2015 Markus Molitor Zeltinger Sonnenuhr Beerenauslese Riesling Gold Capsule Mosel (375ml)

SKU #1316120 99 points Robert Parker's Wine Advocate

 The 2015 Riesling Zeltinger Sonnenuhr Beerenauslese is very clear, fresh and smoky on the nose that displays super fine, ripe, precise and well defined fruit intertwined with very fine slate aromas. This BA has a seamless, highly finessed and delicate texture and is terribly stimulating due to its transparency, finesse and crystallinity. The finish is stimulatingly fine and salty but also complex and frisky, very crystalline. I have rarely tasted such a fine, fresh and digestible BA. 99+ points. (SR)  (4/2017)

96-97 points Vinous

 Last tasted from cask, this delivers a slight botrytis prickle suggestive of candied lemon peel and ginger, along with scents of honey and quince preserves and an aura of white bread reminiscent of how botrytis often announces itself from the great 1971 vintage. The palate is subtly oily and rather viscous but projects an impressively pure sense of quince and peach concentrate, while the zesty, spicy elements anticipated on the nose contribute delightful invigoration without becoming disruptive. An upwelling of nut oils serves for smoky and piquant counterpoint, while hints of lanolin and resin from barrique are decently integrated if in no way synergistic. The finish here pulls out all the stops on the organ, with a resonant, vibratory intensity that bespeaks boundless energy. Thankfully, here is an instance where the influence of oak seems not to have diminished primary juiciness in the least, with the amazing result that a Beerenauslese manages not just to innervate but even to refresh. (DS)  (6/2017)

K&L Notes

Winery Notes: "Covering less than 20 hectares this top Middle Mosel site has mainly very old, ungrafted vines (often more than 80 years old) with fine but also very stony soils of mostly quite light blue Devon slate. The oldest and best plots are often located on small terraces with very little soil, producing very low yields (10-20 hl/ha) of exceptional quality. This site produces our greatest dry and off-dry wines as well as many of our top botrytis wines. All wines grown on the Sonnenuhr have an incomparably elegant ripeness relative to the vintage."

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Price: $99.99
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- While the rest of the world has often misappropriated the name--Welchriesling, Riesling Italico, Gray Riesling and Emerald Riesling are all names applied to varieties that are NOT Riesling--this exceptional German varietal has managed to maintain its identity. Perhaps its biggest claims to fame are its intoxicating perfume, often described as having honeyed stone fruit, herb, apple and citrus notes, and its incredible longevity - the wines lasting for decades. Aged Rieslings often take on a distinctive and alluring Petrol-like aroma. Within Germany, the grape seems to do best in the warming slate soils of the Mosel-Saar-Ruwer. Other German regions that turn out great Rieslings include Pfalz, Rheingau and Nahe. German Rieslings are made in a range of ripeness levels. The top wines are assigned Prädikat levels to describe their ripeness at harvest. These are: Kabinett, Spätlese, Auslese, Beerenauslese, Eiswein and Trockenbeerenauslese. Riesling has also achieved acclaim in France's Alsace, the only region in that country where the grape is officially permitted. Alsatian Rieslings are typically dry and wonderfully aromatic. Austrian Riesling is also steadily gaining praise and fine Riesling is also produced in Italy's Alto-Adige and Friuli, in Slovenia and much of Central and Eastern Europe. In the New World its stronghold is Australia, where it does best in the Eden and Clare Valleys. It is also planted in smaller amounts in New Zealand. In the US, winemakers are eschewing the syrupy sweet versions of the 1970s and 1980s, instead making elegant and balanced wines in both California and Washington State.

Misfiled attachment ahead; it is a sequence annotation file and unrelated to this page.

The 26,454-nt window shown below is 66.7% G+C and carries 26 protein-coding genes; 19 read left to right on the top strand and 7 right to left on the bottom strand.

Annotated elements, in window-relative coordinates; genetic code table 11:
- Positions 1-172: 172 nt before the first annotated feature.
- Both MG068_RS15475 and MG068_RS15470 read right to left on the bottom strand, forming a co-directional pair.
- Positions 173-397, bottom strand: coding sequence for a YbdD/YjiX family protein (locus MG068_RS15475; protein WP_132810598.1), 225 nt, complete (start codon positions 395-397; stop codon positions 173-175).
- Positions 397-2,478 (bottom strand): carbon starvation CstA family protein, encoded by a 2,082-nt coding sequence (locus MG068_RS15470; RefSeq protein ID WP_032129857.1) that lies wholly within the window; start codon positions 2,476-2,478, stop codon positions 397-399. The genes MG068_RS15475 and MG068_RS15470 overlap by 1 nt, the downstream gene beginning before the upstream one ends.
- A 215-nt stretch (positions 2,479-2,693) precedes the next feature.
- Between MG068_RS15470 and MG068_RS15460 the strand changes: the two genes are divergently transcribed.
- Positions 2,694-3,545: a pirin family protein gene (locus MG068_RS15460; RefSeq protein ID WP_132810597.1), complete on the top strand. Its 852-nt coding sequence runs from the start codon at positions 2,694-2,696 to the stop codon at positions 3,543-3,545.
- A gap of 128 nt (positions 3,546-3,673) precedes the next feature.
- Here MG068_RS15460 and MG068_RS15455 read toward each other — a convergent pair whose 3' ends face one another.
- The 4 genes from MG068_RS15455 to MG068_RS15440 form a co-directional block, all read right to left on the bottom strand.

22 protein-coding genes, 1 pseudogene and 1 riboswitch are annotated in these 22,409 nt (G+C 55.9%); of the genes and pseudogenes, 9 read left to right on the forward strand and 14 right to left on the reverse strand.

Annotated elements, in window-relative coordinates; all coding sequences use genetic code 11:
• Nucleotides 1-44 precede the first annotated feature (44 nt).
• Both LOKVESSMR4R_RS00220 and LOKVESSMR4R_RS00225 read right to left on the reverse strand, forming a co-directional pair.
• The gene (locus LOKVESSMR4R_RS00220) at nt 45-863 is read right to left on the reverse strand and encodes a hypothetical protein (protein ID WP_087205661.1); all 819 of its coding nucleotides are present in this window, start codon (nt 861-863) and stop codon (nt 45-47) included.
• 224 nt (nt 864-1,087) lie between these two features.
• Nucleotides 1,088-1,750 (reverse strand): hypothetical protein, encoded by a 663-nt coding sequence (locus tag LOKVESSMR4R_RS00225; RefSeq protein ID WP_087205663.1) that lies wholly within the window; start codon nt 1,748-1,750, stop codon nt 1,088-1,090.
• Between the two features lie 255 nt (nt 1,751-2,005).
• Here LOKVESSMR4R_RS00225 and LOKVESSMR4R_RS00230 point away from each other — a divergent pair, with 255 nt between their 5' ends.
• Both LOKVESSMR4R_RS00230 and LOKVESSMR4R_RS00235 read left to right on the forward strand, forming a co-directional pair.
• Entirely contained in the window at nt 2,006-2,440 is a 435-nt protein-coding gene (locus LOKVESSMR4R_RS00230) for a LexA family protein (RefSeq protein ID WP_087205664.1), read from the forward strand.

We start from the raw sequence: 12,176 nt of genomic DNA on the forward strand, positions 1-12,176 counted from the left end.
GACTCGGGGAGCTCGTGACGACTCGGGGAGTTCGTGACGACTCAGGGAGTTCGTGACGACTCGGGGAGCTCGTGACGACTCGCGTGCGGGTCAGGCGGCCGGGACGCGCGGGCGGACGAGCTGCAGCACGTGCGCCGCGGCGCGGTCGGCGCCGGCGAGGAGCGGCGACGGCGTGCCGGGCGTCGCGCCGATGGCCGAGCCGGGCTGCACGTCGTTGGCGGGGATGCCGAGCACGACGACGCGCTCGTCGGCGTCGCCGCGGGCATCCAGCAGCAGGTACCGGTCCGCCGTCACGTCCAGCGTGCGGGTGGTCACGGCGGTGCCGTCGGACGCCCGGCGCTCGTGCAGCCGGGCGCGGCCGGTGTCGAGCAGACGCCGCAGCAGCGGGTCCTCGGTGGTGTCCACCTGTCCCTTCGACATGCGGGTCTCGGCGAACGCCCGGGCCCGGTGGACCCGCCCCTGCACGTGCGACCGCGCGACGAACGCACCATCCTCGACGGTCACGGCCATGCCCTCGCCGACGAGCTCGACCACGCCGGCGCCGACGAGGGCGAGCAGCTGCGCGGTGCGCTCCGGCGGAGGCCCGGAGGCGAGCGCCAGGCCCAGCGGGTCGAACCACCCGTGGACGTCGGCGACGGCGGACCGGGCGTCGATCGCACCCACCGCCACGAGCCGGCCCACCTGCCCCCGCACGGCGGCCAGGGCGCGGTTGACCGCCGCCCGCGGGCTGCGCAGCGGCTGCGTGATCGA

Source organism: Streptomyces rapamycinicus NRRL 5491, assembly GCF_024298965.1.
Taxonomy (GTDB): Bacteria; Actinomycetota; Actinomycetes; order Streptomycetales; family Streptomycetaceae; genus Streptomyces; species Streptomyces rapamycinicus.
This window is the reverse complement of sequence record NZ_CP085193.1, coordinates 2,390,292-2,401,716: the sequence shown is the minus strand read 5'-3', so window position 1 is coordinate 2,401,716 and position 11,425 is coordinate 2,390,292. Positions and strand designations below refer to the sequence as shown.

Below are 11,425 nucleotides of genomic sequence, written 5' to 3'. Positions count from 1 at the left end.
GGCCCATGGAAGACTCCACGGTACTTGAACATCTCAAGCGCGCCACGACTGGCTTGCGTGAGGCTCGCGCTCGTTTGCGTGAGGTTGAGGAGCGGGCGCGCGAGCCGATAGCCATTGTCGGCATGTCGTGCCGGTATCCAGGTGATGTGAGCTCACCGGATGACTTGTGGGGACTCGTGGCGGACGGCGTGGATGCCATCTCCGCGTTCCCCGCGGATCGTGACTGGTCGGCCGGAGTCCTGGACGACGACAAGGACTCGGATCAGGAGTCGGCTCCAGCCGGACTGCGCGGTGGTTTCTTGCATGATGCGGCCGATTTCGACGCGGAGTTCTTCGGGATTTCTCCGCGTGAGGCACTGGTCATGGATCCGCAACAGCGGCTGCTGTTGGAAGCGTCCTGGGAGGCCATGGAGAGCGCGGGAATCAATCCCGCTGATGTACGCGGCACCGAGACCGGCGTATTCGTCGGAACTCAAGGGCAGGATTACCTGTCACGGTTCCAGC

- Thanks to a recent string of excellent vintages and to the reemergence of Germany onto the international wine writing scene, this is a country that's hot, hot, hot! Germany is divided into 13 wine Region and produces a very wide variety of wine styles, from incredibly high-acid, dry wines to some of the sweetest, most unctuous concoctions on the planet and even a few surprisingly hearty reds. Most of the highest-quality wines are grown on steep banks along the rivers in these Region. Small vineyards are still mostly hand tended and picked, due to the difficult nature of mechanization on these slopes. White wine production accounts for nearly 80% of the total with Riesling being the most important varietal, though Muller-Thurgau is still more widely planted.


Alcohol Content (%): 7